Lettings Relief Rule Changes Could Leave Landlords Worse Off
By |Published On: 9th March 2020|

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Lettings Relief Rule Changes Could Leave Landlords Worse Off

By |Published On: 9th March 2020|

This article is an external press release originally published on the Landlord News website, which has now been migrated to the Just Landlords blog.

Landlords and property owners could be hit in the pocket by a shake-up to lettings relief, which reduce the tax-exempt amount when selling a home. 

Aberdeen-based accountants, Hall Morrice are alerting property owners to these changes, and suggesting that they act now to avoid falling afoul of the new rules which will be rolled out in April.

The new rules concern lettings relief and final period exemption and could cause the amount of Capital Gains Tax payable to vary wildly if individuals decide to sell rented property that was their own home at some point during the ownership. 

Richard Stephenson, senior manager at Hall Morrice, said: 

“Property owners have faced numerous tax changes in recent times, and more are on the way.

“For landlords, it’s important to factor this into future planning. By being aware of the issues and taking appropriate action, they won’t end up with penalties for failing to file the appropriate returns.”

Principal Private Residence (PPR) Relief has in the past, provided a useful exemption from Capital Gains Tax (CGT) with landlords being able to claim PPR relief for all the time they lived in their property before letting it to tenants, plus an extra 18 months after moving out.

From 6 April, landlords will lose nine months’ worth of CGT relief when they come to sell. This is because PPR will be reduced to the time they lived in their property, plus nine months.

CGT relief of up to £40,000 (£80,000 for a couple) has been available for those who let out a property that is, or was in the past, their home. This relief has applied whether a single room is rented, or the whole property.

But the new rules mean that the relief will only apply to live-in landlords who are in shared occupancy with their tenant, such as those who let out rooms to lodgers.

In addition, in property sales where a CGT charge arises, there will be a new 30-day reporting and payment window. Sellers will be required to submit a standalone tax return and subsequent payment, to HMRC within 30 days of completion.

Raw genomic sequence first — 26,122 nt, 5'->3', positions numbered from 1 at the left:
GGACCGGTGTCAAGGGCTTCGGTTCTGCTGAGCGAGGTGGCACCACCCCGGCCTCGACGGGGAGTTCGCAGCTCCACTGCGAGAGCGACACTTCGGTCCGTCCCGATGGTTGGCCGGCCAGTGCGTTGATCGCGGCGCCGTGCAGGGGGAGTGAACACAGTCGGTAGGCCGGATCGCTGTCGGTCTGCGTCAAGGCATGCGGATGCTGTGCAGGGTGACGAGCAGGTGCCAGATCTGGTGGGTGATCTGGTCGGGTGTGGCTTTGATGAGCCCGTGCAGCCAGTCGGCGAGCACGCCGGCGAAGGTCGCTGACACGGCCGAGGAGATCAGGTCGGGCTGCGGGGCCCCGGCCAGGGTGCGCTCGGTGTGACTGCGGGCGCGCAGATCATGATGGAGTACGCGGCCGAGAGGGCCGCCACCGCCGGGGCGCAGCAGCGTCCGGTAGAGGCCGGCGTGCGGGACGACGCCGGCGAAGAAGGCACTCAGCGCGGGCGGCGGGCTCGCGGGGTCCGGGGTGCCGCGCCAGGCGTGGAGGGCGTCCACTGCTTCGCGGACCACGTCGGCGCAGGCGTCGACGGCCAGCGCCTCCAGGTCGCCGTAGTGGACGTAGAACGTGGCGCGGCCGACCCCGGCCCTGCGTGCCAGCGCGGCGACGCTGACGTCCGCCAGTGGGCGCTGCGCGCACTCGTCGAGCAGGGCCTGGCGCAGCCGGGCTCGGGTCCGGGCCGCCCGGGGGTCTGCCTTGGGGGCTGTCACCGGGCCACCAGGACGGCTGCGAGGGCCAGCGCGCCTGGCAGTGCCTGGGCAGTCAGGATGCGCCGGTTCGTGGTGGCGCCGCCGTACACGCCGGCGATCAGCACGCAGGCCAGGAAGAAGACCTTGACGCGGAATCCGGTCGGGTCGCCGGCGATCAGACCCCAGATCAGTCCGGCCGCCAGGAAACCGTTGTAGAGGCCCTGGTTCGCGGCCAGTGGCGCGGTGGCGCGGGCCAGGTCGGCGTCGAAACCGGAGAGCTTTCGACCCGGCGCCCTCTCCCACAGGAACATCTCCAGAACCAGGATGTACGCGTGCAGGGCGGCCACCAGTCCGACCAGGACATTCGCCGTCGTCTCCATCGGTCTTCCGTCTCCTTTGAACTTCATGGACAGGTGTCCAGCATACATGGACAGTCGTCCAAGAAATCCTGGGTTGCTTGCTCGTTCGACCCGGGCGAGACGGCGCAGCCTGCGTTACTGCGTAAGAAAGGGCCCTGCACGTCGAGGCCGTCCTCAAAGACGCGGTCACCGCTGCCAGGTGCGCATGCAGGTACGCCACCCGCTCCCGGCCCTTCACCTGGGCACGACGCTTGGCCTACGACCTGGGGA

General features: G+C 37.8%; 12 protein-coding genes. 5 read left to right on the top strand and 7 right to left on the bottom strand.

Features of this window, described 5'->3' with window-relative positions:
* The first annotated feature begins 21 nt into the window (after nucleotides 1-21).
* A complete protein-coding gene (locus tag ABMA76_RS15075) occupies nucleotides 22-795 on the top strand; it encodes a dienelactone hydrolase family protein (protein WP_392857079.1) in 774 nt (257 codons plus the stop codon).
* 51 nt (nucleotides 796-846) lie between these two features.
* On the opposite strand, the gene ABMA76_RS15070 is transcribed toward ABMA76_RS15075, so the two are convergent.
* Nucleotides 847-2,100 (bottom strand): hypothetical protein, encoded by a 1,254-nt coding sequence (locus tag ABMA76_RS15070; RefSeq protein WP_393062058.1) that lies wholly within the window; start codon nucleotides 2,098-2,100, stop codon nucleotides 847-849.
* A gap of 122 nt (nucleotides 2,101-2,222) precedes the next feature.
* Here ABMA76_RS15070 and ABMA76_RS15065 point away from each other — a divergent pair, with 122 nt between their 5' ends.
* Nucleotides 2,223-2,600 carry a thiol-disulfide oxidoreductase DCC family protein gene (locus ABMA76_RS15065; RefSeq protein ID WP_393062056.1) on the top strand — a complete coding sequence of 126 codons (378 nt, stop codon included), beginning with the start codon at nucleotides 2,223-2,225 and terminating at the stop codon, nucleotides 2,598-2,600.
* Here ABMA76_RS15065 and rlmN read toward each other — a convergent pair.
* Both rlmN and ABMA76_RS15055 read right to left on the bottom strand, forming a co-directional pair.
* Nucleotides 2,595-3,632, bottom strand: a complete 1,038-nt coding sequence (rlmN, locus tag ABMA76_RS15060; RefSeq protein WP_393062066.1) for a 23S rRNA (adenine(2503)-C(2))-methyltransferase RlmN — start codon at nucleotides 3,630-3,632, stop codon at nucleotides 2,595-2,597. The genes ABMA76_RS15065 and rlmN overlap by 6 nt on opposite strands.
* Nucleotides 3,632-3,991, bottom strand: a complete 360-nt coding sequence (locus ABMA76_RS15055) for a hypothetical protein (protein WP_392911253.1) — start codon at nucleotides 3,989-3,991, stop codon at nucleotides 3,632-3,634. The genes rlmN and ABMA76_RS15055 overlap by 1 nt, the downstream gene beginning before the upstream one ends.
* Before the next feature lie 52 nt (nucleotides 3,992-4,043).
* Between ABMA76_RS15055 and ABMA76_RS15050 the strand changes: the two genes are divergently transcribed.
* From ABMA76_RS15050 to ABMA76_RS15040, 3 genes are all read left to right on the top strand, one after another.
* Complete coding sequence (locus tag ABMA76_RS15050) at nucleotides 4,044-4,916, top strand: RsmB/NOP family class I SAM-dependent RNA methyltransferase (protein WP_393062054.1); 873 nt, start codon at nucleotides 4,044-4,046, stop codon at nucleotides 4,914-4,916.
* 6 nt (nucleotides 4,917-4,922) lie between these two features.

Disposals made on a no gain, no loss basis are excluded from the obligations and they are most likely to affect those selling a second home or rental property on which relief is not available.

Taxpayers will be permitted to factor in realised capital losses and available reliefs into their calculations and any adjustments to the final tax position will be made as part of the self-assessment tax return process following the year end.

Richard adds: “For quite some considerable time, PPR relief has included some valuable ancillary reliefs which have enabled individuals beyond owner occupiers to benefit from CGT relief when they come to sell their property, so this will have quite an impact on some property owners.

“In a nutshell, if you sell a property, and especially if you own more than one property, you may have to pay more Capital Gains Tax.

“It’s important for landlords to have a good grasp of the subject and understand how the changes coming in on April will affect them, by seeking appropriate advice, particularly any landlords who might be considering a sale.”

About the Author: Em Morley (she/they)

Em is the Content Marketing Manager for Just Landlords, with over five years of experience writing for insurance and property websites. Together with the knowledge and expertise of the Just Landlords underwriting team, Em aims to provide those in the property industry with helpful resources. When she’s not at her computer researching and writing property and insurance guides, you’ll find her exploring the British countryside, searching for geocaches.

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